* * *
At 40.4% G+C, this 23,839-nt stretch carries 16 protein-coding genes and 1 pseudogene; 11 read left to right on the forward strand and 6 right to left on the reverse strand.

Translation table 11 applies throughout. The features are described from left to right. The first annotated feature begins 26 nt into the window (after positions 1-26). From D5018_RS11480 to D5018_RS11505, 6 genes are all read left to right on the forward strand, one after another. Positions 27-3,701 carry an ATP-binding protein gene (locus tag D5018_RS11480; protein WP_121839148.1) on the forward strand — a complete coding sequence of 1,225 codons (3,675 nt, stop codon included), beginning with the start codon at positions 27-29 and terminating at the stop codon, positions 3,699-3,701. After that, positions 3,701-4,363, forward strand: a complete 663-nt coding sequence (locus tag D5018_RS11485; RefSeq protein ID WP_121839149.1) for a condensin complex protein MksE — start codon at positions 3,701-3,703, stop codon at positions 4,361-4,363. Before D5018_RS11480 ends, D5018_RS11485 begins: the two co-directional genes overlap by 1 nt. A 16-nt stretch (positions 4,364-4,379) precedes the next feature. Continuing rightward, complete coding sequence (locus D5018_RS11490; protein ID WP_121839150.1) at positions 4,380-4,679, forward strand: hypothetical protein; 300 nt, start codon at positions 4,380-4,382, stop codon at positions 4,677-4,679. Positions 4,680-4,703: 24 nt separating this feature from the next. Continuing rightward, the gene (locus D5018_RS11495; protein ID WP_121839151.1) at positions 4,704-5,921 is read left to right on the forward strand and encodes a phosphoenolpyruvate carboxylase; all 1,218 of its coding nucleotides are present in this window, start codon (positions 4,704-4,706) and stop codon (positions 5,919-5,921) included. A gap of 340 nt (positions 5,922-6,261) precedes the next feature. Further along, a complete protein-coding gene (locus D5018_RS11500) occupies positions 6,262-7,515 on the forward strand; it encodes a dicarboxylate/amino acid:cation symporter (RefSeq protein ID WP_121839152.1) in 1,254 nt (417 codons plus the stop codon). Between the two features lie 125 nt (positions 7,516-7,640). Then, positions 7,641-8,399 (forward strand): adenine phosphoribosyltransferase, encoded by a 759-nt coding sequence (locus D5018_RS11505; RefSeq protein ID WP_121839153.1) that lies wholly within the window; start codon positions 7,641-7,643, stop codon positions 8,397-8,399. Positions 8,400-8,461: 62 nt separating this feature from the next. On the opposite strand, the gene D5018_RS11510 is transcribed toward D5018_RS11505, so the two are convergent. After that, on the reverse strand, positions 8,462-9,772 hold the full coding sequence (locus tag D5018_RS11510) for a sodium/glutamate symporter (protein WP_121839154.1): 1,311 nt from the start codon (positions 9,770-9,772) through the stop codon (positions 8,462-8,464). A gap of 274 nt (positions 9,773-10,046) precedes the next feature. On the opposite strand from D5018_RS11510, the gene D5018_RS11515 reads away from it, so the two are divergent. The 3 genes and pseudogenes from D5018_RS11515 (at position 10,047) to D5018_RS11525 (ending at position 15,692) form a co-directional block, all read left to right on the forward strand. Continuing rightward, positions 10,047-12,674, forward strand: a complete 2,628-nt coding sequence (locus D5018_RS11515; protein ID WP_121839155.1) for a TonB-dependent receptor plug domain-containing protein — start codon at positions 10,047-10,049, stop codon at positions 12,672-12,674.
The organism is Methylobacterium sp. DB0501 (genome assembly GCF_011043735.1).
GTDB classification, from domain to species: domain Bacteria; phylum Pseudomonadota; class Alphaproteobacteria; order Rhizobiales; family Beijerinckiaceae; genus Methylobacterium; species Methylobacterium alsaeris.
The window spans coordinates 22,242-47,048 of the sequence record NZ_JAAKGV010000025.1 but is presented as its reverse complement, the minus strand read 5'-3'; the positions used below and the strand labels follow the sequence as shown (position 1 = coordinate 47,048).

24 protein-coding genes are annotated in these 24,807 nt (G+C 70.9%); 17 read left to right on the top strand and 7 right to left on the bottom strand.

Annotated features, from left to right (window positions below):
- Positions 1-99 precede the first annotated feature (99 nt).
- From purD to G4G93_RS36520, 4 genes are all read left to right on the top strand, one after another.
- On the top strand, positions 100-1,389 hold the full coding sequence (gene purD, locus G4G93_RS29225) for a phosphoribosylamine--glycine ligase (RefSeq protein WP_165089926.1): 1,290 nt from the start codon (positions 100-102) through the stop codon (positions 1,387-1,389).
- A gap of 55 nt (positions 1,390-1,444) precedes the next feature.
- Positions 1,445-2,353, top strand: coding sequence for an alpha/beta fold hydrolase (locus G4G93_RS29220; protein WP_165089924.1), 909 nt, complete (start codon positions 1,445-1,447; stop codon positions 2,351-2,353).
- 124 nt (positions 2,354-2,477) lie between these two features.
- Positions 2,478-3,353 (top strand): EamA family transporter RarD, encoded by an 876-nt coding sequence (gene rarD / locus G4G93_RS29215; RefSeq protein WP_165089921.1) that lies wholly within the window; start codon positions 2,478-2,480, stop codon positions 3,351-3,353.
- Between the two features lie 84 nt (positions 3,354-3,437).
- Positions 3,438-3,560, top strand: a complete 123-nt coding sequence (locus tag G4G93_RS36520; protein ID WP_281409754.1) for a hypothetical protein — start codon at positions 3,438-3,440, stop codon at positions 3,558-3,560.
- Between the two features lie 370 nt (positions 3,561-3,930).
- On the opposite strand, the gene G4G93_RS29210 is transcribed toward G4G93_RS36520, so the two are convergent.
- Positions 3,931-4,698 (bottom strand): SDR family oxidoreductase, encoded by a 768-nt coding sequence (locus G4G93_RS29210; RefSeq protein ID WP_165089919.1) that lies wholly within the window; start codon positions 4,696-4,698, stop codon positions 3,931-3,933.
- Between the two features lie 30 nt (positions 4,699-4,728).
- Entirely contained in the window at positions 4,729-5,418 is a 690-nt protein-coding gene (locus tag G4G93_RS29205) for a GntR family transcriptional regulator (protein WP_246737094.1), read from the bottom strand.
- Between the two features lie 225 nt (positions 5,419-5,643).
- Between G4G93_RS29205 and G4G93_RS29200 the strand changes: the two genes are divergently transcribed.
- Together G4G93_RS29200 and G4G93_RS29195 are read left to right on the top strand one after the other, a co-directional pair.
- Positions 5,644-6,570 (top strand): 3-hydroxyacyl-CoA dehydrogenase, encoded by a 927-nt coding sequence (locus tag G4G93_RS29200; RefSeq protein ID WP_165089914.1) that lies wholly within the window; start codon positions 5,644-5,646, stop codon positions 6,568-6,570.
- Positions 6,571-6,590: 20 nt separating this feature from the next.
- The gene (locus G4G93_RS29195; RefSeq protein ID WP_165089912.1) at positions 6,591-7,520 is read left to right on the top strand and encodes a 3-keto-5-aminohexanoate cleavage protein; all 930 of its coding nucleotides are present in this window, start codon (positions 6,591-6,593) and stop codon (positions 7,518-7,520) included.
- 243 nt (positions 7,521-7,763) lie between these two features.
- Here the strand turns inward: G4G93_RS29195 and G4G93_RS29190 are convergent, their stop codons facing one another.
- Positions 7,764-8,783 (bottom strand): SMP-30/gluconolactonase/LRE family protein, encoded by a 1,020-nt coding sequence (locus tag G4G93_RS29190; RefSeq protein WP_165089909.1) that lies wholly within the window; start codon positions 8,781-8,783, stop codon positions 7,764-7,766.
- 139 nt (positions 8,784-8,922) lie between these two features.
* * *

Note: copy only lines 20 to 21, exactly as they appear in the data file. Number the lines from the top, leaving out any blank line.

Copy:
- Between the two features lie 30 nt (positions 4,699-4,728).
- Entirely contained in the window at positions 4,729-5,418 is a 690-nt protein-coding gene (locus tag G4G93_RS29205) for a GntR family transcriptional regulator (protein WP_246737094.1), read from the bottom strand.